With GDP growth slowing to 0.3 percent in the April-June period, Japan is hoping for an economic rebound led by exports as it has relied on previously, but this time around, global factors are standing in the way.
Europe, China’s largest export market, is suffering a slump due to the widespread debt crisis, with unemployment at record high levels in many nations across the Continent. These slumping economies are impacting China's economy, which means sluggish export demand from Japan.
In Japan, exports usually exceed imports, contributing to growth. But exports and imports in total pushed down the growth rate by 0.1 percentage point in the April-June quarter.
Imports are at high levels as the country needs more natural gas and other fuels to feed thermal power plants, with 48 of the nation's 50 nuclear reactors remaining idle after the onset of the accident at the Fukushima No. 1 nuclear power plant last year.
And exports have been failing to make up the difference.
Top officials at major construction equipment makers expressed their difficulties at news conferences for earnings announcement in late July. They pointed in particular at China as the cause.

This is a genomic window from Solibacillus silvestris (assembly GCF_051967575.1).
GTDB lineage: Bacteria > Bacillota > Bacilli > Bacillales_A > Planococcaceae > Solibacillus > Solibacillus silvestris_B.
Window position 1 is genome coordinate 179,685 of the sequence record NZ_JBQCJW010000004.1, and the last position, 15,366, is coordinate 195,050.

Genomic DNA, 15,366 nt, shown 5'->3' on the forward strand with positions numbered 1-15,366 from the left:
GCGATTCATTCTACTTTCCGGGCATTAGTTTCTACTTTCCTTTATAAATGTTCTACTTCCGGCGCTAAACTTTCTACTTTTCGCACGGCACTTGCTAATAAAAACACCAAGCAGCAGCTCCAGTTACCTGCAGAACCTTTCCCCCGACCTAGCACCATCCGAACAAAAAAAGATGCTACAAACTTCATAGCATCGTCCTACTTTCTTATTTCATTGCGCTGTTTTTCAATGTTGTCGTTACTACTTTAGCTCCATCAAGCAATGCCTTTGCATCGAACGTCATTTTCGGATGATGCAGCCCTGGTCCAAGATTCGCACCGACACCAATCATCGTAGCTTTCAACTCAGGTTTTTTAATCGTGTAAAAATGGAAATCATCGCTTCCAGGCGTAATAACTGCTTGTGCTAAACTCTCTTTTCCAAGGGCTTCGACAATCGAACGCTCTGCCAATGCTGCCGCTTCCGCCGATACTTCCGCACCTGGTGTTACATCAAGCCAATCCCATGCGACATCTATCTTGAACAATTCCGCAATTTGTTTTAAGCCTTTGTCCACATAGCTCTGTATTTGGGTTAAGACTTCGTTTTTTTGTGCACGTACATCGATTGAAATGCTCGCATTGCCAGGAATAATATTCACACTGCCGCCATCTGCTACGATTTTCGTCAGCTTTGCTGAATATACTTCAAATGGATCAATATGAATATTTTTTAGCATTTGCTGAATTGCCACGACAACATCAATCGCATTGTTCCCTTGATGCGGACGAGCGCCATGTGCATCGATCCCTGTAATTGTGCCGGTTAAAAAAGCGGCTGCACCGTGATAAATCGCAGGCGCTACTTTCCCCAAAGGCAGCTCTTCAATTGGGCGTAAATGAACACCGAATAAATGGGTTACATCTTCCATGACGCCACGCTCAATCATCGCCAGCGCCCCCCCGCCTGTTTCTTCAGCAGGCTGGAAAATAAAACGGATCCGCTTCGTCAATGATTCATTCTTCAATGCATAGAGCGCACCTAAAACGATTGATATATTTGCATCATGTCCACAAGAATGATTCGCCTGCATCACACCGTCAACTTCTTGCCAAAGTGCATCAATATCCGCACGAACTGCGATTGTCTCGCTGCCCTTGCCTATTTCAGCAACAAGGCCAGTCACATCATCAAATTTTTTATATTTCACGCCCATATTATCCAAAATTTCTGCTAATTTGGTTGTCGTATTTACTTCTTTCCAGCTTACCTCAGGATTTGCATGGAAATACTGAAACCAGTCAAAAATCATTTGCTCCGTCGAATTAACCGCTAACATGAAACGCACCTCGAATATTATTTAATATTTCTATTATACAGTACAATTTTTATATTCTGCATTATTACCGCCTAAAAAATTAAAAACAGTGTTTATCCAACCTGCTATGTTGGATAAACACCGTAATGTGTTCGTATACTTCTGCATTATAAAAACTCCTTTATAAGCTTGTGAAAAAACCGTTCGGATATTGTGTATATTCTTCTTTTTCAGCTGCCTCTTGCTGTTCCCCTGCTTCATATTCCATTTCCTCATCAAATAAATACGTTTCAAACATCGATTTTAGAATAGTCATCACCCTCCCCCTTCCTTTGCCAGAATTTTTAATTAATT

“Sales of construction equipment in China fell more than 40 percent year on year,” said Toyoaki Nakamura, executive vice president at Hitachi Ltd. “A market recovery by year’s end is unlikely.”
“Demand in China has declined more widely than expected,” said Hiroaki Fujiwara, executive vice president at Kobe Steel Ltd. “I think it is hitting bottom, though.”
According to the Japan Construction Equipment Manufacturers Association, shipments of construction equipment in June were down from the same month last year, marking the first drop in two and a half years. Exports to China, in particular, plunged 74.1 percent.
The Chinese economy grew 7.4 percent in real terms in the April-June period, but the figure is substantially lower than the approximate 10 percent growth rate that the country enjoyed until 2010.
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